Art Deco jewelry was popular beginning the start of World War I until around the start of World War II (1914-1939). Two primary styles of Art Deco jewelry design emerged during the decades of its popularity: Gemstone and Modernist. The Art Deco period was a time of innovation, discovery, and global transportation, and its jewelry reflected the spirit of the age.
Where did the term Art Deco come from?
Art Deco comes from the title of the 1925 Paris Exposition Internationale des Arts Décoratifs et Industriels. The aim of the exhibition was to display “works combining new inspiration with real originality.” The Deco of Art Deco is the decorative nature of the design.
The first time the actual phrase Art Deco was used, however, wasn’t until 1966.
Art Deco jewelry reached its height in 1925 during the first Paris Exhibition at the Musée des Arts décoratifs. However, Art Deco is often considered anything made between the two world wars.
The Art Deco period was a time of innovation, discovery, and global transportation.
During the 1920s, Charles Lindbergh flew across the Atlantic, and the car – a.k.a. the roadster – became a popular mode of everyday travel. King Tut’s tomb was discovered, and The Great Gatsby by F. Scott Fitzgerald was published.
Of note, Gatsby was published the same year as the 1925 Paris Exhibition, the height of Art Deco.
The Roaring Twenties also saw the rise of motion pictures and ushered in the Golden Age of Hollywood in the 1930s.
Art Deco’s Origins and Evolution
French designers in the late 1800s and early 1900s lamented Paris’ lost position as the apex of style. As a result, they were inspired to innovate. They turned to old methods and techniques that had been lost during the dominance of the machine age.
To those ancient techniques, designers were able to add the technical innovations of the industrial age.
Innovation in jewelry design like chromium plating, is at the heart of Art Deco jewelry, furniture art, and architecture.
The Major Difference between Art Nouveau and Art Deco
Art Nouveau style jewelry was popular from 1890 until just before the start of World War I. Its decline in popularity began around 1910. Art Deco began trending around the same time Art Nouveau lost traction, and continued to fascinate artists and consumers alike throughout the 1920s and 1930s.
Read more about the relationship between Art Deco and Art Nouveau in this post.
Other than the time period, if I were to name one major difference between Art Nouveau and Art Deco, it would be their geometries – how designers in each style imagined the line.
Art Nouveau is asymmetrical, sinuous, and organic. Its motifs are dynamic and emotive. For example, Art Nouveau artists adored the female form, with a focus on the curved body and flowing hair. Art Nouveau is known for its flowing ‘whiplash’ lines.
What is a Whiplash Line in Art Nouveau?
Imagine the lash of a whip as it curves up and out to strike. It has a beginning and an end like any line, but it’s fluid and curved, arced and asymmetric.
Art Deco on the other hand followed Cubism into the “school of the straight line.”
Much of the designs were inspired by tall, static skyscrapers. Even the curves of Art Deco are more contained and mechanical.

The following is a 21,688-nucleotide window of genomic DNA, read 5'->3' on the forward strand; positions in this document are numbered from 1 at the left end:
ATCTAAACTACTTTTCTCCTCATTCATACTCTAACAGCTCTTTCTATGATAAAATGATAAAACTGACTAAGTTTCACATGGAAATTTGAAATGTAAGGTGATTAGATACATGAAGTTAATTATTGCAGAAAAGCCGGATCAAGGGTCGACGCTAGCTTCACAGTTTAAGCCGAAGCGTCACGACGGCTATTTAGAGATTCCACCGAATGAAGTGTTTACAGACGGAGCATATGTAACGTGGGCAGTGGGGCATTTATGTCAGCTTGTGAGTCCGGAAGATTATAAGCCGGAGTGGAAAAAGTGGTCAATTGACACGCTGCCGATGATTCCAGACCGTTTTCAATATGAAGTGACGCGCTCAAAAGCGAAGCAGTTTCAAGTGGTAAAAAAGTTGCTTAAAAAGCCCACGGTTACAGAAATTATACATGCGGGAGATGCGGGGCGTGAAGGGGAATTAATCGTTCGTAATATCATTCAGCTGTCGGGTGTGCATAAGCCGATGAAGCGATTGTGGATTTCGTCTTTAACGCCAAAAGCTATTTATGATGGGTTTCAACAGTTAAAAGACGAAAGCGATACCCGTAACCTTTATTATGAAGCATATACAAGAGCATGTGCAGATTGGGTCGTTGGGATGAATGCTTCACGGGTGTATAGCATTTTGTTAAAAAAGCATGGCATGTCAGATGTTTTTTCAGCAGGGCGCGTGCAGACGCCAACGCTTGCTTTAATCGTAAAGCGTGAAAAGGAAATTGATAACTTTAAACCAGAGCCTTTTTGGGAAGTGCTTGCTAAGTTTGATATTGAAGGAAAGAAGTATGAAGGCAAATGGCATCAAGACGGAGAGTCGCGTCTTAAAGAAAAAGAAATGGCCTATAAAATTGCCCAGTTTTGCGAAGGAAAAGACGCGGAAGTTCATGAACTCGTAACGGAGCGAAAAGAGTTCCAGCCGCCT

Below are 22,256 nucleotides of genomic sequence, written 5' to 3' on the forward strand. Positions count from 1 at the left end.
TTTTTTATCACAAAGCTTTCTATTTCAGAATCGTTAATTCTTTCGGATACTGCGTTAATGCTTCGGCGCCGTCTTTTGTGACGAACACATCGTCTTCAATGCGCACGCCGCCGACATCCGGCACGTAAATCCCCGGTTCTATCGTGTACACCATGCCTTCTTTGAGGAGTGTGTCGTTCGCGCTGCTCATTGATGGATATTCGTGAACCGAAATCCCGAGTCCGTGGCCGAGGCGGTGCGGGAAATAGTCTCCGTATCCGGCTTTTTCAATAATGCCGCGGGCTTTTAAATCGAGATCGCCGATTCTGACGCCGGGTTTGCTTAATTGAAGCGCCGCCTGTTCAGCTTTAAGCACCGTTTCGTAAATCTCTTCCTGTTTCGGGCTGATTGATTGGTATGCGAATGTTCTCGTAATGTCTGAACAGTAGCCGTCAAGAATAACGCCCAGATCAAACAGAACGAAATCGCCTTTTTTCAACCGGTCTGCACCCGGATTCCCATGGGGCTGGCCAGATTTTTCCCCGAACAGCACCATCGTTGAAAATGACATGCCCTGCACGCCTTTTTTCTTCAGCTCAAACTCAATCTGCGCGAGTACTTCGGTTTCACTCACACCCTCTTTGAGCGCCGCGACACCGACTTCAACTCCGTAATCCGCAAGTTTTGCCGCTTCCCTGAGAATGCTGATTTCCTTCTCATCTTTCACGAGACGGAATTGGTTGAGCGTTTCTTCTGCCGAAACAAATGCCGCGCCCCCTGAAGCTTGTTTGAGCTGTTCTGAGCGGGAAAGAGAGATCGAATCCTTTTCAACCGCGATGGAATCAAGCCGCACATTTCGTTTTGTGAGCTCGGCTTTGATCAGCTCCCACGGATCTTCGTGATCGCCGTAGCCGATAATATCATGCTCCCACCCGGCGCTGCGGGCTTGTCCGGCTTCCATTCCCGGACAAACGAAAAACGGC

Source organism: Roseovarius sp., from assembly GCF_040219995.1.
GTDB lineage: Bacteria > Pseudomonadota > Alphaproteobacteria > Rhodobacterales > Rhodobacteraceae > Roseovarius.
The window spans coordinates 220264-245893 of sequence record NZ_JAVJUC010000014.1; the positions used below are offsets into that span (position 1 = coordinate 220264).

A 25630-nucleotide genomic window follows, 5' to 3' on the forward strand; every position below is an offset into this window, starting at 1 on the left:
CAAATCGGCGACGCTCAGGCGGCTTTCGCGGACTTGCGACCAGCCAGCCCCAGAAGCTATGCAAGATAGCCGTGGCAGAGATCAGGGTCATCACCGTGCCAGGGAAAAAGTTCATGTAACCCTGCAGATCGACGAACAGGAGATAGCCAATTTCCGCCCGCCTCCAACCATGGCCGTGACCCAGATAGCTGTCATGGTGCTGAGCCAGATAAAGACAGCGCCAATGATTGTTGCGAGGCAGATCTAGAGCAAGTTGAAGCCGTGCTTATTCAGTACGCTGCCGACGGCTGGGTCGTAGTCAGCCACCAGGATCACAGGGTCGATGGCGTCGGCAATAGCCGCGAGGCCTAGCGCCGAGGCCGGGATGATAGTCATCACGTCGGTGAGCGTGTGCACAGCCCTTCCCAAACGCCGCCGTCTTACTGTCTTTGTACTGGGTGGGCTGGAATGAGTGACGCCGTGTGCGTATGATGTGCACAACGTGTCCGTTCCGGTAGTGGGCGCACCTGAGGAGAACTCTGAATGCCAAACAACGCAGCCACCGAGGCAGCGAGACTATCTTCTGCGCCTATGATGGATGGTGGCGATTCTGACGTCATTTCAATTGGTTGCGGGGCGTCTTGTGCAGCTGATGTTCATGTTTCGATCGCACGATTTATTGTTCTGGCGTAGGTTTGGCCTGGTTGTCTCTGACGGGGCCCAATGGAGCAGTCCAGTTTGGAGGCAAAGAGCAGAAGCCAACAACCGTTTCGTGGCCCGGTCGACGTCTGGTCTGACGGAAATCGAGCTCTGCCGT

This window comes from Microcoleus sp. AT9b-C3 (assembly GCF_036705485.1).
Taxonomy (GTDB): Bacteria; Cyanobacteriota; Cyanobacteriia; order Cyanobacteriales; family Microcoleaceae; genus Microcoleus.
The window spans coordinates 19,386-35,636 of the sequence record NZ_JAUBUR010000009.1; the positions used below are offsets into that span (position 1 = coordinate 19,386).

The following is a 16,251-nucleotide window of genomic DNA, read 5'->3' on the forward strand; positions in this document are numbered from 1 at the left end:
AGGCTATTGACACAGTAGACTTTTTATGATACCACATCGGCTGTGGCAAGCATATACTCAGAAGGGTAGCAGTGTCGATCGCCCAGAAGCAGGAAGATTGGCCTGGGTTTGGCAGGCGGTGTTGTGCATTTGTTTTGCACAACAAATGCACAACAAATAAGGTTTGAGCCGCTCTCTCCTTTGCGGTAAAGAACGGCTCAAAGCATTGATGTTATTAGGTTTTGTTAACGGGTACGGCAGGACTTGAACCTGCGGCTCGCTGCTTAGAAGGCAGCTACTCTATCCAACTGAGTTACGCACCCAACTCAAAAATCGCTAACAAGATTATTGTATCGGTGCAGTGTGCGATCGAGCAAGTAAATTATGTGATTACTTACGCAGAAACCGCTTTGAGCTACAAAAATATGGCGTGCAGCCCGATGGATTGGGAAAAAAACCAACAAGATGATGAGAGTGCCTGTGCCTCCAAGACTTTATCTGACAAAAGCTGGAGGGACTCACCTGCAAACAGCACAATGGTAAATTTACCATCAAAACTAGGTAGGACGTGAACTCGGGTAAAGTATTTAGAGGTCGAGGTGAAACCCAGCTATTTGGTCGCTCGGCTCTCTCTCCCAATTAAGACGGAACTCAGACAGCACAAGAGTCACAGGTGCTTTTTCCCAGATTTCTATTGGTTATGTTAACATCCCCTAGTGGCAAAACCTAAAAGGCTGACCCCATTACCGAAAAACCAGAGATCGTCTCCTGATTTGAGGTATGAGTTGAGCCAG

Art Deco’s curves weren’t simply curves, they were circles: closed and perfectly round.
One of the primary style traits of Art Deco jewelry was its attention to mechanics. Read more about Art Deco’s primary style traits in this post.
Styles of Art Deco Jewelry
Two primary styles of Art Deco jewelry design emerged during the decades of its popularity:
Art Deco Gemstone Jewelry
When we think about The Great Gatsby and scenes from the movie adaptation, it’s often the gemstone jewelry designs that come to mind. They’re elaborate, opulent, excessive, and far above the financial means of the average human.
Gemstone designs were popular during the Art Deco period because more and more people were accumulating wealth enough to purchase opulent jewelry. Diamonds and other precious stones were status symbols for the growing leisure class.
The consumption of gemstone jewelry fueled innovation. New technologies in cutting gems were developed, and the 1920s saw developments in cuts like the baguette and invention of the invisible setting.
Read more about technological advances in gemstone cutting and setting in this important post on what makes Art Deco’s gemstone jewelry different than other jewelry with gems from other eras.
If you can say one thing about Art Deco jewelry, it’s that you know it when you see it. The quintessentially deco elements of the 1920s-1930s aesthetic is arguably its modernity.
Moderne meant more than just new to the artists, designers, writers and thinkers of this period. It’s worth a read to understand the politics of the movement. But I’m looking to discuss jewelry. To simplify – it’s about, more and less, whether less was more.
Thus, for our sakes, Modernist jewelry is the bare geometric appeal of the Art Deco look we know so well.
Modernist Art Deco Jewelry
Modernist Art Deco jewelry showcases the “architectural spirit” of the age.
The qualities of what makes it “modernist” include:
- linear and interlocking geometries
- non-Western motifs
- new techniques like chrome plating
- synthetic materials like Oreum and Bakelite
Jewelry in the modernist style often still feels fresh today. Designers like Jean Dunand, Jean Fourquet, and Raymond Templier are examples of designers who produced jewelry in this style.
For a fuller accounting of Art Deco’s Modernist style, read this closer look at Jean Dunand and his gold replacement, Oreum.
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